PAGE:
The younger generations have asked to see them, too, and over this past weekend, I drove my parents to Chicago to visit my sister and her family, and my daughter and her husband joined us as well. It was wonderful to see the young faces leaning over the images of their elders, spanning centuries, and my father across the table from them, sharing his stories of a lifetime well lived.

My brother-in-law prepared a wonderful meal for us, and we sat around the table honoring our patriarch, lighting candles on his cake. We are where we are today in great part due to him. It is fascinating to me, today to look through the images of my father as a child, as a young man, as a man with two small daughters, changing over the years. How handsome he was, and still is, now with white hair, using a walker, but still and ever with his delicious sense of wry humor, and a playfulness that shows itself when he invites his bride of more than 63 years to take a seat on his walker as he scoots her, giggling like a girl, across the kitchen floor. He cheers us all.

My father with his youngest brother
I see my son's face in my father's face, sometimes a remarkably strong resemblance. In one photo, where my father wears a fedora jauntily titled, leaning on his kid brother, I see my nephew Alex in his expression. In that moment, they look almost exactly alike. Elsewhere, I see my own features mirrored. Growing up, people always told me I was "daddy's girl," and I never minded that label. He was, and still is, my hero.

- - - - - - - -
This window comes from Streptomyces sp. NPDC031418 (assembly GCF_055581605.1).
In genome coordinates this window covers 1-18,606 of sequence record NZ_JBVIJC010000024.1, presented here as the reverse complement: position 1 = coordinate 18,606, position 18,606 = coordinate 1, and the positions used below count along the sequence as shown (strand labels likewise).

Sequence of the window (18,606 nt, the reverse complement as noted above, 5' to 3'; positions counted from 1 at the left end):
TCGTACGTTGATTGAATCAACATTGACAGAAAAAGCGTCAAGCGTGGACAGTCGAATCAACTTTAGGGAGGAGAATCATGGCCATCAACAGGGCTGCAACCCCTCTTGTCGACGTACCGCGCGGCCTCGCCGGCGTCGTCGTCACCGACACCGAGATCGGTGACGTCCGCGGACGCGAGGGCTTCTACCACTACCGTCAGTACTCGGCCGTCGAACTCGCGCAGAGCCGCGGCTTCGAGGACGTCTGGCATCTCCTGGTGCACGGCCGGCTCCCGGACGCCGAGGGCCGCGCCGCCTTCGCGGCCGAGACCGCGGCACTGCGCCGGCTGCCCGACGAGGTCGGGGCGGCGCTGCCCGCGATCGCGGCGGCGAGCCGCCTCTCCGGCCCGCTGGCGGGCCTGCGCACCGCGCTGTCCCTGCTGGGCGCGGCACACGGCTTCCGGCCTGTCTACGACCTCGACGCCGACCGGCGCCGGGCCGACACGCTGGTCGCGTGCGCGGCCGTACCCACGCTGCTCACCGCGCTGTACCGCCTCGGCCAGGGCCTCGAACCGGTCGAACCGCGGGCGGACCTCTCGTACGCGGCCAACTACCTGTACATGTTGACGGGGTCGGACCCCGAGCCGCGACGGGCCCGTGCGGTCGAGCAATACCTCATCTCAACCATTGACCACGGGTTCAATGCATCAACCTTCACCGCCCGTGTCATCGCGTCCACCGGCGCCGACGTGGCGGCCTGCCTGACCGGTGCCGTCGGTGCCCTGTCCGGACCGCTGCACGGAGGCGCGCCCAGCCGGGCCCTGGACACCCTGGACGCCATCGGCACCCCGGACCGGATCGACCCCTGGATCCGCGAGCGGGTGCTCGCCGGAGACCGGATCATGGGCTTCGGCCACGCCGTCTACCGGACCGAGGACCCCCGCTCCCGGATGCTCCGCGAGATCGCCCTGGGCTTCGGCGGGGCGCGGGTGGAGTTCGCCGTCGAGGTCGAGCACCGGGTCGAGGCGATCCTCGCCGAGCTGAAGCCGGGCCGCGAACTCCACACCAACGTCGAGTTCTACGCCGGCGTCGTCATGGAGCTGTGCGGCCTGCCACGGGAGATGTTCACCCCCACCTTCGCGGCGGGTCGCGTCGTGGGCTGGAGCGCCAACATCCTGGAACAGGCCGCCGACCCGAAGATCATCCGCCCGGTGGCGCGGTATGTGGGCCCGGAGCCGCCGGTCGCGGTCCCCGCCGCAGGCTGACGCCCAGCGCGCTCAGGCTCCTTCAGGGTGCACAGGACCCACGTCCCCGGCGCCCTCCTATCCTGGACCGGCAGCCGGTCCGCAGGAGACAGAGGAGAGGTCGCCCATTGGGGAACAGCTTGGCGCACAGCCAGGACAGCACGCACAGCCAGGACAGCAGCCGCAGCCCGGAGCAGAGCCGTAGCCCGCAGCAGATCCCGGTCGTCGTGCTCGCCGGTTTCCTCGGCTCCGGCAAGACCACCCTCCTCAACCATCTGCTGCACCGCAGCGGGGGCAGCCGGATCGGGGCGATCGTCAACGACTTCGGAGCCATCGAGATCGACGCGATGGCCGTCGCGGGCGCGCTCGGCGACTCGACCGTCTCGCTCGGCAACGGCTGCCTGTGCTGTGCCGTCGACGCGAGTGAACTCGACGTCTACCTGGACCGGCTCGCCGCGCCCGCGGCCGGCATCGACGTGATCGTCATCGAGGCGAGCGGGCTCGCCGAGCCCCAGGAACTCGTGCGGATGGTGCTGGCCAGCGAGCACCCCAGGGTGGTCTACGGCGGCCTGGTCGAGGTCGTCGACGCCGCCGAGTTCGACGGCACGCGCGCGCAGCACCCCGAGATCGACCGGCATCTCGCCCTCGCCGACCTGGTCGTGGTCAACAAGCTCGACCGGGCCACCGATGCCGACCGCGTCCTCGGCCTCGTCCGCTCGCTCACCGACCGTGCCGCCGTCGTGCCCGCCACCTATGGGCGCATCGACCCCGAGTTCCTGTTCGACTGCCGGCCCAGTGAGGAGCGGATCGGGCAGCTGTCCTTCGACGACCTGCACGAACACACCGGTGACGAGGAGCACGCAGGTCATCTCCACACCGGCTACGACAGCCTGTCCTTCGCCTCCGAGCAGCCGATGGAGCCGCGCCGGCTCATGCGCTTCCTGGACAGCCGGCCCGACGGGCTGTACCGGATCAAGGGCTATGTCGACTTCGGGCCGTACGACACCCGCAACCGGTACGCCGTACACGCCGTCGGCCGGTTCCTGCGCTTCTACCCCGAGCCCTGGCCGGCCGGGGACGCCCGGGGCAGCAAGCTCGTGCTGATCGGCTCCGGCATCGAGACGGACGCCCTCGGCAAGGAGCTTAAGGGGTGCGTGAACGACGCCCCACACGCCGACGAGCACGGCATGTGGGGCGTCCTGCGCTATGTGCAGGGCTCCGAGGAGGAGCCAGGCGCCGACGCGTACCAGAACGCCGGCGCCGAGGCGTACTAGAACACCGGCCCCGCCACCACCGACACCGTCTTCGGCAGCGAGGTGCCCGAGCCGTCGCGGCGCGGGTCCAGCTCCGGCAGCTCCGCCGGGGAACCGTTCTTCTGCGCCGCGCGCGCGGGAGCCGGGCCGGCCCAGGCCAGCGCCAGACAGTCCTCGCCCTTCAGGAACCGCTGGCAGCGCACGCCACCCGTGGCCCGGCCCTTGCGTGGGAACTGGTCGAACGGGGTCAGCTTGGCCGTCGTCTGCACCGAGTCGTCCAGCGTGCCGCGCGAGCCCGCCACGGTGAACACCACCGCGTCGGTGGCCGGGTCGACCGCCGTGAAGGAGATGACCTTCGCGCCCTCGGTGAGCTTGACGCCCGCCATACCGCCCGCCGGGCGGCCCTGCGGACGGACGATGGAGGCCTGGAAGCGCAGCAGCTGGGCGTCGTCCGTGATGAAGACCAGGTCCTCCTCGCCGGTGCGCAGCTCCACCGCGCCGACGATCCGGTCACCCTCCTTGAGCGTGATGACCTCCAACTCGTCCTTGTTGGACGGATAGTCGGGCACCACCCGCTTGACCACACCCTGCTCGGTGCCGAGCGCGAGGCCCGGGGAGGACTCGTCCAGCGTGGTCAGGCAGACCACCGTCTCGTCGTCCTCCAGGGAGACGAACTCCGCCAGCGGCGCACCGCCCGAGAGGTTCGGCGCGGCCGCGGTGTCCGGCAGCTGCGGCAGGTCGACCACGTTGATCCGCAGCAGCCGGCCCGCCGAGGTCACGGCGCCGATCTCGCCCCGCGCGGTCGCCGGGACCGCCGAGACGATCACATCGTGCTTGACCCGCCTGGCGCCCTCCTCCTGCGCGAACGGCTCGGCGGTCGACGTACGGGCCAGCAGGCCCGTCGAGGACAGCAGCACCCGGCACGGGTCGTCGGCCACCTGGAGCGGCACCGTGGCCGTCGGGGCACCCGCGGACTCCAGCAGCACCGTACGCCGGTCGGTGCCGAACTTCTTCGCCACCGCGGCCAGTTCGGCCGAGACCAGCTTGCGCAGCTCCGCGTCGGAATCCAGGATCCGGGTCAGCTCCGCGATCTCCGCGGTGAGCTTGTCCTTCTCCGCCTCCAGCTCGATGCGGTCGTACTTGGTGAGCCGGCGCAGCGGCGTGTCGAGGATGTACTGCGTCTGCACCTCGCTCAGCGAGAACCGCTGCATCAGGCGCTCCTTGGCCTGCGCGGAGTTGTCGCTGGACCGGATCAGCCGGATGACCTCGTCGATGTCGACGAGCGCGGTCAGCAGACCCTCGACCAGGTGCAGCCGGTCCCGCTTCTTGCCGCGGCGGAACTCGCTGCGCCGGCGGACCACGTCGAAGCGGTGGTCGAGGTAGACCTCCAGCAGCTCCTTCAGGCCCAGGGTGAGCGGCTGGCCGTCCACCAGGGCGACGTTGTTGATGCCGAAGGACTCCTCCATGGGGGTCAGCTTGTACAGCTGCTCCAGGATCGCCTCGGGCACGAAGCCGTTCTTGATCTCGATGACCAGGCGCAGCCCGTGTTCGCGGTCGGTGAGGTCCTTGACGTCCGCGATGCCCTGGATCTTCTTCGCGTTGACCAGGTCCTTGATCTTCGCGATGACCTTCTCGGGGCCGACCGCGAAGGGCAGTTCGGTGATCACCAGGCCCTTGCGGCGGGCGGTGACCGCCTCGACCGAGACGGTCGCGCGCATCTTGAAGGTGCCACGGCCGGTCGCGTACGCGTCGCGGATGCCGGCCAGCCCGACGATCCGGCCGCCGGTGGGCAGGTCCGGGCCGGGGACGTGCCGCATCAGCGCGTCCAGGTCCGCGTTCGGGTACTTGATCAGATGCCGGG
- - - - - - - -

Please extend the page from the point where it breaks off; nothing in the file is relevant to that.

I see my father in his father, and my grandfather uncannily similar to his father before him. So we move from generation to generation, carrying our ancestors along with us, a part of us. Their blood runs in our veins today, and will flow in the veins of the yet unborn.

My father during refugee years, with sketchpad
My mother and sister with Dad during his military service in France
Four brothers (l-r): Viestarts, Raits, Janis, Aivars
My paternal grandmother
I take great comfort in that. The more birthdays I celebrate myself, the more I have grown to cherish my family. When we are young, we crave independence, we crave a chance to blaze our own path, develop our own personalities and lifestyles and find our own place in the sun, and that is as it should be ... but as we pass into higher years, we travel that circle back again. We need to explore the beyond, but as maturity settles in, we come to understand the treasure we have at home, right where we started. It's what matters most: family.

It has not been easy, these past few weeks, helping my parents as their medical needs and growing years called for more assistance. My father has been advised not to drive by his doctors, at least for now, until he regains strength from his recent health issues. That means transport has been up to me, and it has taken a bite out of my time and my ability to keep up with my workload. I've had my moments, admittedly, of panic, wondering how I will keep everything together. I was at full capacity before, working most every day, including weekends. How to manage this now?